In their advert Guinness used the patient surfer as an analogy for the supposed rewards that come with waiting for a pint. But there is a world of difference between delaying gratification by two minutes, and waiting out weeks, months and years for positive performance. What makes waiting especially hard is not knowing whether you will get anything in the end. A surfer can see waves breaking and a customer can see the progress of the barman. For our investors the track record of both the indices and our funds, along with the resilient earnings growth and strong prospects for our companies, should make that wait a little more comfortable even if, sometimes, it takes a little longer than the time it takes to pour a Guinness.

Q. Macfarlane,

31 January 2024

1S&P 500 data only extends back to 1957. Prior to this there was an S&P 90 and weekly data that extended back to 1925. The 1871 to 1925 period uses the ‘Cowles’s extension’, created by Alfred Cowles to generate a synthetic index from all stocks quoted on the New York Stock Exchange in 1871. (see “An Analysis of the S&P 500 Index and Cowles’s Extensions: Price Indexes and Stock Returns, 1870-1999, Jack W. Wilson and Charles P. Jones)

2These figures do not adjust for inflation but do include dividends.


4We have provided the USD U I class as it is our largest dollar share class. However, the longest running share class has data going back to 1996. We should note that this is a hedged, retail Swiss Franc Share Class, meaning that it carries a higher fee, hedging costs and also takes in a -45 per cent depreciation against the USD. Nonetheless, the returns for the patient investor are still pretty good. Any 15-year period would have secured a positive return, and over 20 years the worst return is +4.3 per cent annualised (+132 per cent total). This compares favourably to the same analysis of the MSCI World returns over the same time period in Swiss Francs. In this case over a 15-year period, the worst return is still negative at -0.9 per cent (-16.5 per cent total). Over 20 years you would have just about made a positive return, but only to the tune of +0.5 per cent (+10 per cent total).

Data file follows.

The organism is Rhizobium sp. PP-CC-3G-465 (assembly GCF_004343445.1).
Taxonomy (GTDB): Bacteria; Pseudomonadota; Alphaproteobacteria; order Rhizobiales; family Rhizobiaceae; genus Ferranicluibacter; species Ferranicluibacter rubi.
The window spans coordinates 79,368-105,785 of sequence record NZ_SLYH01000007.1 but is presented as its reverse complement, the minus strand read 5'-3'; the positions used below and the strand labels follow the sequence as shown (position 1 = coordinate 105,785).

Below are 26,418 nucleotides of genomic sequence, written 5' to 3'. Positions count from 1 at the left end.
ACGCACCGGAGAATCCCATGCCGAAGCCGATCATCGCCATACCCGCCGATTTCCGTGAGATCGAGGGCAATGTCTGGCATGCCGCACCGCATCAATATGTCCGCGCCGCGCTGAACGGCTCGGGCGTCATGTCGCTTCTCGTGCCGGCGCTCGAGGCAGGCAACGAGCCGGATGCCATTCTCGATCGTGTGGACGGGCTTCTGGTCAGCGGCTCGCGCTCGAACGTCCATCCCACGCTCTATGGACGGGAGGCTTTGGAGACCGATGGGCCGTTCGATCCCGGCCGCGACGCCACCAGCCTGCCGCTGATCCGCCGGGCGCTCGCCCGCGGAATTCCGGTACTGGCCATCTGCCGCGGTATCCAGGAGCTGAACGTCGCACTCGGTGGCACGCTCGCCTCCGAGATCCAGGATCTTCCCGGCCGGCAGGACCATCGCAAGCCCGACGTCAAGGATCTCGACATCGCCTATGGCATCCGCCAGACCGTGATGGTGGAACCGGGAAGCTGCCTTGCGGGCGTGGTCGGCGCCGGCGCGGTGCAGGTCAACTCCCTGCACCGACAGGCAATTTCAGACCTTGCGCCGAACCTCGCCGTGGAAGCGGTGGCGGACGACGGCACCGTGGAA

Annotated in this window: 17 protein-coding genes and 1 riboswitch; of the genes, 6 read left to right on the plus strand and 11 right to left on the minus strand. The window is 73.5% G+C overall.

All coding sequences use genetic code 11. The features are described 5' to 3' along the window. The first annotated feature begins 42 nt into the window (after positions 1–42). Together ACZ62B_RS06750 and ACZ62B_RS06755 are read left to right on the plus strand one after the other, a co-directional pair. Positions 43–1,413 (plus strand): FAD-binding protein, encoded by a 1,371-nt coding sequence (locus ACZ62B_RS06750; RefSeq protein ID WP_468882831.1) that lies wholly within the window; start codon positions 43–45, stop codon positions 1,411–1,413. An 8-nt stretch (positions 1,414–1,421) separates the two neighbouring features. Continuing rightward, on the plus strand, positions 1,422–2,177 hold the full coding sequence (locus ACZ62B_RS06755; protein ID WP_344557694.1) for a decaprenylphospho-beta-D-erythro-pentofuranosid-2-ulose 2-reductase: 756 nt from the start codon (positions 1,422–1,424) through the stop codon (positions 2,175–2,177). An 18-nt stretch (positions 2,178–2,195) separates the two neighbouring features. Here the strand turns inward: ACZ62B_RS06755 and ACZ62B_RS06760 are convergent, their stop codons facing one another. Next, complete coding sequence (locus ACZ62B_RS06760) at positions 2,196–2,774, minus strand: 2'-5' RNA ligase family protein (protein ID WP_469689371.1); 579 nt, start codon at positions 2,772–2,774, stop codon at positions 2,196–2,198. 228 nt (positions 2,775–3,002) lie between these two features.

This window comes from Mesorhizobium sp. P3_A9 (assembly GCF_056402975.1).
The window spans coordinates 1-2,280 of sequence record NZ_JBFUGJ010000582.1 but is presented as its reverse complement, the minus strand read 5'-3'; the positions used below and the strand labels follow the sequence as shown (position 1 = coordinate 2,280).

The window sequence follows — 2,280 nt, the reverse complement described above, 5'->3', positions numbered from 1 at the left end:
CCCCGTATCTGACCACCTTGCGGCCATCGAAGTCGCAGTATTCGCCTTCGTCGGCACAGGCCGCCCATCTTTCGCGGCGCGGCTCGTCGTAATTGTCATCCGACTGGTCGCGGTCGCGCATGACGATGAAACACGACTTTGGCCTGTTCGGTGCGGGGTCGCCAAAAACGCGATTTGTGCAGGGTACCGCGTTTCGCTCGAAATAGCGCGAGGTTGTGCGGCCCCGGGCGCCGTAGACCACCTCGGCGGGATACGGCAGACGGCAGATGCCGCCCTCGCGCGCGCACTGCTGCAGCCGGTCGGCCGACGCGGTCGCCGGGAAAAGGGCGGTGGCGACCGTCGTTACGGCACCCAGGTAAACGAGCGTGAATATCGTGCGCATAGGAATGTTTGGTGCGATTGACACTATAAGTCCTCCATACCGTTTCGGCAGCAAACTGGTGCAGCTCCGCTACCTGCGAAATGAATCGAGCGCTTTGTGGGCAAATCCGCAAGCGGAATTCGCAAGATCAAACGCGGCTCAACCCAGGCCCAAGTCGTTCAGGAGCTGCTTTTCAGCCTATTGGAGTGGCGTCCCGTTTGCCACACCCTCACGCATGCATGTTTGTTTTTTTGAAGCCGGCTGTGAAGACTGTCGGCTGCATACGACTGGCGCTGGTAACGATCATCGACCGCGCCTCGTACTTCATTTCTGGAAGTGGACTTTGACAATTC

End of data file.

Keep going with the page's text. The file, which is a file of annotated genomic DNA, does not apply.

Any forecasts, opinions, goals, strategies, outlooks and or estimates and expectations or other non-historical commentary contained herein or expressed in this document are based on current forecasts, opinions and or estimates and expectations only, and are considered “forward looking statements”. Forward-looking statements are subject to risks and uncertainties that may cause actual future results to be different from expectations.  Nothing in this newsletter is a recommendation for a particular stock.  The views, forecasts, opinions and or estimates and expectations expressed in this document are a reflection of Seilern Investment Management Ltd’s best judgment as of the date of this communication’s publication, and are subject to change. No responsibility or liability shall be accepted for amending, correcting, or updating any information or forecasts, opinions and or estimates and expectations contained herein.

Please be aware that past performance should not be seen as an indication of future performance. Any financial instrument included in this website could be considered high risk and investors may not get back all of their original investment. The value of any investments and or financial instruments included in this website and the income derived from them may fluctuate and you may not receive back the amount originally invested. In addition stock market fluctuations and currency movements may also affect the value of investments.